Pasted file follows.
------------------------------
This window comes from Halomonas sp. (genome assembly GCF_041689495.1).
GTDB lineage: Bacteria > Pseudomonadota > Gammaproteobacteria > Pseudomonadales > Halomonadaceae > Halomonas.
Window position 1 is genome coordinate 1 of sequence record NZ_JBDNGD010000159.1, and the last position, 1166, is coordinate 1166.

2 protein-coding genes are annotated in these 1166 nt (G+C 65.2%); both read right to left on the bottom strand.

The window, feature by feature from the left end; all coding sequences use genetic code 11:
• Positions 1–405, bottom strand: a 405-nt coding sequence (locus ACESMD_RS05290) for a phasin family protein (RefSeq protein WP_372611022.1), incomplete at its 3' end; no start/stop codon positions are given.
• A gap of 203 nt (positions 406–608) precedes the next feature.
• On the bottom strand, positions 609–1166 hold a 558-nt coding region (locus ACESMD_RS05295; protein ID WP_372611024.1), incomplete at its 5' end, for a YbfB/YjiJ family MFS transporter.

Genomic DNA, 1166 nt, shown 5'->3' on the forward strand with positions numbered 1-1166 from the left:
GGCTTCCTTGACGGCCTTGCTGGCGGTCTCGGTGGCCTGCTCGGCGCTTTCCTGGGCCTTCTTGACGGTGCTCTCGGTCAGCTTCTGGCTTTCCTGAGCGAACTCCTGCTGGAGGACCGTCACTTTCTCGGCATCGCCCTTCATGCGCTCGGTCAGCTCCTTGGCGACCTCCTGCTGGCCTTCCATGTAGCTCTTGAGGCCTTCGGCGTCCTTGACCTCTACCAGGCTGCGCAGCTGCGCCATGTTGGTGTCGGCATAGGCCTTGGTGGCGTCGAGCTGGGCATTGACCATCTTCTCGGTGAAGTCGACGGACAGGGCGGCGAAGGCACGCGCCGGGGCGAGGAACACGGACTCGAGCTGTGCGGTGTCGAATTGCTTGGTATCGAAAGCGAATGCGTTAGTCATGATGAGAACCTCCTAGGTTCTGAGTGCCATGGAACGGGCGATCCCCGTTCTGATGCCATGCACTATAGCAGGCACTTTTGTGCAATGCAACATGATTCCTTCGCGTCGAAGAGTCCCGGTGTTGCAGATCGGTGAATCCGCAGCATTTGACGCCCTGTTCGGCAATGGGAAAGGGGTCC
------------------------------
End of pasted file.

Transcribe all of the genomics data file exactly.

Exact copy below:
This window comes from Halomonas sp. (genome assembly GCF_041689495.1).
GTDB lineage: Bacteria > Pseudomonadota > Gammaproteobacteria > Pseudomonadales > Halomonadaceae > Halomonas.
Window position 1 is genome coordinate 1 of sequence record NZ_JBDNGD010000159.1, and the last position, 1166, is coordinate 1166.

2 protein-coding genes are annotated in these 1166 nt (G+C 65.2%); both read right to left on the bottom strand.

The window, feature by feature from the left end; all coding sequences use genetic code 11:
• Positions 1–405, bottom strand: a 405-nt coding sequence (locus ACESMD_RS05290) for a phasin family protein (RefSeq protein WP_372611022.1), incomplete at its 3' end; no start/stop codon positions are given.
• A gap of 203 nt (positions 406–608) precedes the next feature.
• On the bottom strand, positions 609–1166 hold a 558-nt coding region (locus ACESMD_RS05295; protein ID WP_372611024.1), incomplete at its 5' end, for a YbfB/YjiJ family MFS transporter.

Genomic DNA, 1166 nt, shown 5'->3' on the forward strand with positions numbered 1-1166 from the left:
GGCTTCCTTGACGGCCTTGCTGGCGGTCTCGGTGGCCTGCTCGGCGCTTTCCTGGGCCTTCTTGACGGTGCTCTCGGTCAGCTTCTGGCTTTCCTGAGCGAACTCCTGCTGGAGGACCGTCACTTTCTCGGCATCGCCCTTCATGCGCTCGGTCAGCTCCTTGGCGACCTCCTGCTGGCCTTCCATGTAGCTCTTGAGGCCTTCGGCGTCCTTGACCTCTACCAGGCTGCGCAGCTGCGCCATGTTGGTGTCGGCATAGGCCTTGGTGGCGTCGAGCTGGGCATTGACCATCTTCTCGGTGAAGTCGACGGACAGGGCGGCGAAGGCACGCGCCGGGGCGAGGAACACGGACTCGAGCTGTGCGGTGTCGAATTGCTTGGTATCGAAAGCGAATGCGTTAGTCATGATGAGAACCTCCTAGGTTCTGAGTGCCATGGAACGGGCGATCCCCGTTCTGATGCCATGCACTATAGCAGGCACTTTTGTGCAATGCAACATGATTCCTTCGCGTCGAAGAGTCCCGGTGTTGCAGATCGGTGAATCCGCAGCATTTGACGCCCTGTTCGGCAATGGGAAAGGGGTCC